Big Stomach After MiscarriageLosing a baby through miscarriage after several weeks or a few months is deeply traumatizing for women. It leaves emotional scars that may last months or years, and it is an experience from which some women never quite recover. At the very least, miscarriage is an upsetting emotional event that no woman forgets, even once she begins to heal and move on.Depending on when you miscarry – how far along in the pregnancy you were – you may find yourself coping with a big tummy in the months after losing the baby. (Just to be clear: if you’ve lost your baby after 20 weeks, it is a stillbirth.)Here at seizeyourlifetoday.com, we know that women who have endured a miscarriage must deal with an array of emotional and physical hurdles in order to recover. One of those hurdles might be an excess weight around the waistline. Weight gain is, of course, perfectly natural and encouraged during those all-important first months of pregnancy. But after you’ve miscarried, what can you do to shed those extra pounds?In this article, we explore not only why you may be carrying excess weight but how you can lose it in a sensible and healthy way. Sometimes losing a baby triggers emotional eating, which may cause you to gain even more weight in spite of the miscarriage. How do you stop that cycle and get back to your pre-pregnancy health and vitality?For help dealing with a big stomach after a miscarriage, continue reading and learn what the experts say.
- Remember: Be Patient and Be Kind To Yourself
Let’s say you put on seven or eight pounds in the early stages of pregnancy. Losing the baby doesn’t ensure you’ll lose those pounds right away. Your body has gone through a complicated “baby preparation” process, so to speak. Hormones like estrogen fluctuate and increase wildly throughout pregnancy. Losing a baby interrupts that process, but hormone levels won’t settle down immediately.Give your body time to stabilize its hormone levels before tackling your tummy’s extra weight. After all, coping with such a profound loss takes time, and when some time has passed, you’ll be more ready to deal with shrinking your belly and getting back into your previous weight and shape.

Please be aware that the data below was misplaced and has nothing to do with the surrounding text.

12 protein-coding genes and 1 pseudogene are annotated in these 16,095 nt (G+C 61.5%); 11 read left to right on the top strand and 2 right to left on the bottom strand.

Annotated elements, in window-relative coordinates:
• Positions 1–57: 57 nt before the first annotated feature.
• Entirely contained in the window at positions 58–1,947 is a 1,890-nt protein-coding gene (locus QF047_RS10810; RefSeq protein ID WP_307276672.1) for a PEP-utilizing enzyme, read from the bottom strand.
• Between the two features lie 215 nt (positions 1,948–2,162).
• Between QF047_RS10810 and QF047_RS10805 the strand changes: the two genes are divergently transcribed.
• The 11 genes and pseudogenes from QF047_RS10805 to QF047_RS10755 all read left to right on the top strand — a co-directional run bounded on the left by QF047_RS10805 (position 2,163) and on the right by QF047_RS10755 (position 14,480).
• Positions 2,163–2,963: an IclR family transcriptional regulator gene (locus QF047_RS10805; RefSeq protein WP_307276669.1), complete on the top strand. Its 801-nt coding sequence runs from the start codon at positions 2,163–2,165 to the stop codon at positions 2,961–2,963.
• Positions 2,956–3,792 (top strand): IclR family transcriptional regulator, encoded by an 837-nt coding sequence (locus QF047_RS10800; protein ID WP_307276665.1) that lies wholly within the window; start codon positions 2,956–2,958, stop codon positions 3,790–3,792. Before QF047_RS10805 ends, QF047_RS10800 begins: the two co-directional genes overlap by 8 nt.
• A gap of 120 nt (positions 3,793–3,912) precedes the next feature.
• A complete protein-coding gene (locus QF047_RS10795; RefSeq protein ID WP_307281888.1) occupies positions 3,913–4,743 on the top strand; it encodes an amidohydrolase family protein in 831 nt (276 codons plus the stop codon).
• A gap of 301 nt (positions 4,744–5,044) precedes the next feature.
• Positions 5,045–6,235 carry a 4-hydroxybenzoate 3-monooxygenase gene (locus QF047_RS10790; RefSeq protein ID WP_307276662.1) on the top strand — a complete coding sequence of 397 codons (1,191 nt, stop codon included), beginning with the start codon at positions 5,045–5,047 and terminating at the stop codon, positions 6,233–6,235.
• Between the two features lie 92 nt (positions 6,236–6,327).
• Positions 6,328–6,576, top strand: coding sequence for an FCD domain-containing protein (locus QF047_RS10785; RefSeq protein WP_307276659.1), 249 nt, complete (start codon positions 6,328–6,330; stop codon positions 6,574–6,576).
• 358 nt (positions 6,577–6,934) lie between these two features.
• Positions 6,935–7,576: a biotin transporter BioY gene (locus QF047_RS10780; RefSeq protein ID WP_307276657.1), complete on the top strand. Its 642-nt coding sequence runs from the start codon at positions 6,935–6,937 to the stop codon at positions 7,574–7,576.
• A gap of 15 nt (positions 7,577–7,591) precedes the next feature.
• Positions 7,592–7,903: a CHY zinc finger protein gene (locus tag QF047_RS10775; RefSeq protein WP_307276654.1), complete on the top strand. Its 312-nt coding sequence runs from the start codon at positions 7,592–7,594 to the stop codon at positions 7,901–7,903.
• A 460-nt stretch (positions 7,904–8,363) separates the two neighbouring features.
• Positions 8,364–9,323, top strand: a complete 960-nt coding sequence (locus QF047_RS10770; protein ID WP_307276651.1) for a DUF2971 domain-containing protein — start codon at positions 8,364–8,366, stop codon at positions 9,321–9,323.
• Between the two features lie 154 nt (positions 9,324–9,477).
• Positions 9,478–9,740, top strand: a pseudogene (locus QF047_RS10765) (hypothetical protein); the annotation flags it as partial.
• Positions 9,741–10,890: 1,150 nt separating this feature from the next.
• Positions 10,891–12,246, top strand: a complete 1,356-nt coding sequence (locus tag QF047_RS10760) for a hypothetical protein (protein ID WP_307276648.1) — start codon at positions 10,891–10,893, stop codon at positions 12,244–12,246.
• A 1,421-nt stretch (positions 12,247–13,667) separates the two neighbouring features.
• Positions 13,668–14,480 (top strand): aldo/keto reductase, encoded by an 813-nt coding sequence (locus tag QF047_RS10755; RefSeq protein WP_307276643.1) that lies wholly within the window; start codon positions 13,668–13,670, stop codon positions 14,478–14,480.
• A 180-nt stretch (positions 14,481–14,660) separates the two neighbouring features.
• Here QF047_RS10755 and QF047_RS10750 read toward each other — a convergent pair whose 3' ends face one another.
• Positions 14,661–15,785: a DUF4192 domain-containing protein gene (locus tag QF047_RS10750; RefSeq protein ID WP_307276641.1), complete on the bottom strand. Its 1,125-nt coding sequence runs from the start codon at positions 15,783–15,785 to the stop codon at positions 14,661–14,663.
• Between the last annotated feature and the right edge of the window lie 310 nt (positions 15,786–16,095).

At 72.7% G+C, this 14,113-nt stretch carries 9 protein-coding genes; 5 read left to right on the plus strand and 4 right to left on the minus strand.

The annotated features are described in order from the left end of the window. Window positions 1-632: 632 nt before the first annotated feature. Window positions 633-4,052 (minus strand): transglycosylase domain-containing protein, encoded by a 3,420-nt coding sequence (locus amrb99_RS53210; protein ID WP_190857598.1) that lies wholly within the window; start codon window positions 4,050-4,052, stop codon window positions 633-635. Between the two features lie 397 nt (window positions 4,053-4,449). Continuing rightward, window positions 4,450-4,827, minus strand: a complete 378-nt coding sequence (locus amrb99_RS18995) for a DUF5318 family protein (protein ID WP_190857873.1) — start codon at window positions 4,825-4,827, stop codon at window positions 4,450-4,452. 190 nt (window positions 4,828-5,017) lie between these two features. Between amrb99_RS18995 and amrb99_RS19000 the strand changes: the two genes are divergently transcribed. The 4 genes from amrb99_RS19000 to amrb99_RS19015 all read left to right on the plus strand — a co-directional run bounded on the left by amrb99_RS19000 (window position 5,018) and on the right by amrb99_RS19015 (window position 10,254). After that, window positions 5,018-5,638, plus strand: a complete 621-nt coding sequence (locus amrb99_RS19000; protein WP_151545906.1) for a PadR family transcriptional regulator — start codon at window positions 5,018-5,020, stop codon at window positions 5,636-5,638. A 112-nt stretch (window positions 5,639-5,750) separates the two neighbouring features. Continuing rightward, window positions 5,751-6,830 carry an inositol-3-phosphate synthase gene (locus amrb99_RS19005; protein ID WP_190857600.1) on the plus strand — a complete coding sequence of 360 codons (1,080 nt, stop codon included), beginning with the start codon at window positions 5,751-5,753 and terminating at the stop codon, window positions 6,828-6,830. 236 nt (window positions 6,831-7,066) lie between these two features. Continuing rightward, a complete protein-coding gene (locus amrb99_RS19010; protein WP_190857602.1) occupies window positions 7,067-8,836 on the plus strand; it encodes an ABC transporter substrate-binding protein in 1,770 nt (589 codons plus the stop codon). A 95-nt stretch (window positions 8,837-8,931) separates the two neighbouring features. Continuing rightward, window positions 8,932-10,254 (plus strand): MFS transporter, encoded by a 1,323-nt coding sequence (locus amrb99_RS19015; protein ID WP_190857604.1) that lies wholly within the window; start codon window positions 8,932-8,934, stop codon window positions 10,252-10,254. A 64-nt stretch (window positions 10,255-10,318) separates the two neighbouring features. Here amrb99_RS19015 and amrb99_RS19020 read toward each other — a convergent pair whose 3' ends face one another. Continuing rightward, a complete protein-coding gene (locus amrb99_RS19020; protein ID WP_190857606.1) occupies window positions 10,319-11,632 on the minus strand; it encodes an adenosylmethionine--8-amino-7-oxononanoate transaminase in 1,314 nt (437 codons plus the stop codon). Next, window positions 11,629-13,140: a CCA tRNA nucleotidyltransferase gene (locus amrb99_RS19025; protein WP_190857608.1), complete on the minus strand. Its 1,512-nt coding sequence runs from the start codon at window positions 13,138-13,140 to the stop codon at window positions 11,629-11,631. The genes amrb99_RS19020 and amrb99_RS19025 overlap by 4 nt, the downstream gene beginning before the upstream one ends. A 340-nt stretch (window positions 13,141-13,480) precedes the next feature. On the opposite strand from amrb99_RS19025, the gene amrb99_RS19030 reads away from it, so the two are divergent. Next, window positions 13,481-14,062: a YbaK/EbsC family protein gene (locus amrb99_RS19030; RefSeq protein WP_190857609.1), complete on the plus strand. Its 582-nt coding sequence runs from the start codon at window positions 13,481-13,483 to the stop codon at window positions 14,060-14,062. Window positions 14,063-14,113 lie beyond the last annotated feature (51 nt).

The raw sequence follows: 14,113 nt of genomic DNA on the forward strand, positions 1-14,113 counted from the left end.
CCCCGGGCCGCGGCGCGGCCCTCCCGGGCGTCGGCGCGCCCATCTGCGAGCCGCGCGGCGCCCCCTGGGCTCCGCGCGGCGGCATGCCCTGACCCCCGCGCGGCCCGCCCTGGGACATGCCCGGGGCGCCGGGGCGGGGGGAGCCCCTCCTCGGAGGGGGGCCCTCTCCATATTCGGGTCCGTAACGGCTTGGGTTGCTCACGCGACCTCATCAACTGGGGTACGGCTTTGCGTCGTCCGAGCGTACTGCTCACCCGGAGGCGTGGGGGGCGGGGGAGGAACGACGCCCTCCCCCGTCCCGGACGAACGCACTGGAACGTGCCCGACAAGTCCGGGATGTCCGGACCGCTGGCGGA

- Are You Eating Now For Emotional Consolation?
Weight gain is a normal, healthy part of pregnancy. But losing a baby can trigger emotional eating – indulging in unhealthy foods that give instant gratification but not much in the way of nutrition. Many people (not just women) eat to console themselves during emotionally stressful times. And the pain and guilt that accompanies miscarriage sometimes cause women to take comfort in foods that are pleasurable at the moment but not good for them overall.If you’re doing this, the first step is being aware of it and slowly making positive changes to your diet. If you’ve been buying a favourite snack food or sugary treat, stop. You’ll be less likely to indulge if they aren’t on your pantry shelf, tempting you.
- Begin Exercising As Soon As Your Doctor Gives You The Green Light
Depending on when the miscarriage occurred, you will need plenty of rest before beginning to work out vigorously again. Your doctor is the best person to ask for advice on this. However, a little gentle exercise is valuable right away. Even getting out for a brisk walk in the fresh air will improve your mood and begin burning calories. Once you’ve recovered, you should start doing cardio and resistance training at your prior levels.These aren’t just tools for weight loss; they go a long way toward giving you rushes of all-important endorphins. This help improves mood, promotes good sleep and makes you better able to cope with the heightened emotions that accompany a miscarriage. Once you are into an exercise routine again, give some extra attention to your abdominal muscles.Doing crunches and other moves that target your stomach helps shrink your tummy and strengthens your lower back in the process. Resistance training is a great way to fire up your metabolism, so if you haven’t got any weights at home or aren’t accustomed to using them at the gym, now is the time to incorporate them into your routine.
- Drink Plenty Of Water